Video

Video Mama Sarah Obama Honored at UN Women’s Entrepreneurship Day

President Barack Obama's step-grandmother is in the United States to raise money to build a $12 million school and hospital center in Kogelo, Kenya, the birthplace of the president's father, Barack Obama, Sr. She was honored for her decades of work to aid poor Kenyans at a Women's Entrepreneurship Day at the United Nations.
Video

Video Gay Evangelicals Argue That Bible Does Not Condemn Homosexuality

More than 30 U.S. states now recognize same-sex marriages, and an increasing number of mainline American churches are blessing them. But evangelical church members- which account for around 30 percent of the U.S. adult population - believe the Bible unequivocally condemns homosexuality. VOA's Jerome Socolovsky reports that gay, lesbian, bisexual and transgender evangelicals are coming out. Backed by a prominent evangelical scholar, they argue that the traditional reading of the bible is wrong.
Video

Video Ebola Economic Toll Stirs W. Africa Food Security Concerns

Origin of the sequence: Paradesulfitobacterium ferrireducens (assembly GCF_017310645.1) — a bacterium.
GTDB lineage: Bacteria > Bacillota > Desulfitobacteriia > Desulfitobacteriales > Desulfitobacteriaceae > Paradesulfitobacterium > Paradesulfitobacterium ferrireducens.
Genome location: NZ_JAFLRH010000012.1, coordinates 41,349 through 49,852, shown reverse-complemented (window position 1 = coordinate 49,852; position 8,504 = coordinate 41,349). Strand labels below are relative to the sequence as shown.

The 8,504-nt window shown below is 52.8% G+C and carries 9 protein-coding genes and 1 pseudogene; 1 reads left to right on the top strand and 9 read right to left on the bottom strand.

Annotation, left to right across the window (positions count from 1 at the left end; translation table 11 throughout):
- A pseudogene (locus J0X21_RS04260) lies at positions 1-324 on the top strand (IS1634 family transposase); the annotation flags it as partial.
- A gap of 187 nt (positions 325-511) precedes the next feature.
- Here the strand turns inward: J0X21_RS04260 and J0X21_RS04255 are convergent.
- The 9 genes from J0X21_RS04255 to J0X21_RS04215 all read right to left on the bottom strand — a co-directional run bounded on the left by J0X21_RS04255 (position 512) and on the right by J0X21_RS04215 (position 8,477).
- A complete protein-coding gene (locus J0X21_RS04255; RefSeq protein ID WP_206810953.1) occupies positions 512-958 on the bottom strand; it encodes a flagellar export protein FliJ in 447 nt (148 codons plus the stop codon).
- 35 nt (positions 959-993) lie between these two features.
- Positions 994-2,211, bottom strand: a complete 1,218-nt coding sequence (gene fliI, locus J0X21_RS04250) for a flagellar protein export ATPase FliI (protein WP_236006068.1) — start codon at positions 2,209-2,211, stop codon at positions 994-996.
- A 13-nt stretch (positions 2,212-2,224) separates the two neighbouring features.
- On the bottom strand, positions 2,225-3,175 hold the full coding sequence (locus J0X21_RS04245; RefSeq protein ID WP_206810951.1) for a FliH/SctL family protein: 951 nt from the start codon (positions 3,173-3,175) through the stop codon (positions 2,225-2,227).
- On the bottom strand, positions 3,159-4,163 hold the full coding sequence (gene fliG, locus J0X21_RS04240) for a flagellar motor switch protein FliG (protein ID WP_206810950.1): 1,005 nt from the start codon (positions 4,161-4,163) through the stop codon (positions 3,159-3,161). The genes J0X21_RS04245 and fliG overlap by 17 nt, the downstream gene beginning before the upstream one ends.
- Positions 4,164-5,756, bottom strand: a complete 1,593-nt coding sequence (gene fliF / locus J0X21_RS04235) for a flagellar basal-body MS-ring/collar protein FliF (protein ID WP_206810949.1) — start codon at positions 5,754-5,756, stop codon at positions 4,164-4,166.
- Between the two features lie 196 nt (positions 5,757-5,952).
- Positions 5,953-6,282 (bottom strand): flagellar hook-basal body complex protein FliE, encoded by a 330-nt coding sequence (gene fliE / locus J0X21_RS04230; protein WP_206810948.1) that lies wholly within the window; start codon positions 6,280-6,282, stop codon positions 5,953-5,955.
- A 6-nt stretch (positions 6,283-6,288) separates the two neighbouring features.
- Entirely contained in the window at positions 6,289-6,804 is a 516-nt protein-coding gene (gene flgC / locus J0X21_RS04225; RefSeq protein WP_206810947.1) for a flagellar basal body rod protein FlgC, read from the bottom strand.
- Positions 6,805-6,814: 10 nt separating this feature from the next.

The World Bank said Wednesday that it expects the economic impact of the Ebola outbreak on the sub-Saharan economy to cost somewhere betweenf $3 billion to $4 billion - well below a previously-outlined worst-case scenario of $32 billion. Some economists, however, paint a gloomier picture - warning that the disruption to regional markets and trading is considerable. Henry Ridgwell reports from London.
Video

Video Mexico Protests Escalate Over Disappearances

Protests in Mexico over 43 students missing since September continue to escalate, reflecting growing anger among Mexicans about a political system they view as corrupt, and increasingly tainted by the drug trade. Mounting outrage over the disappearances is now focused on the government of President Enrique Pena Nieto, accused of not doing enough to end insecurity in the country. More from VOA's Victoria Macchi.
Video

Video US Senate Votes Down Controversial Oil Pipeline - For Now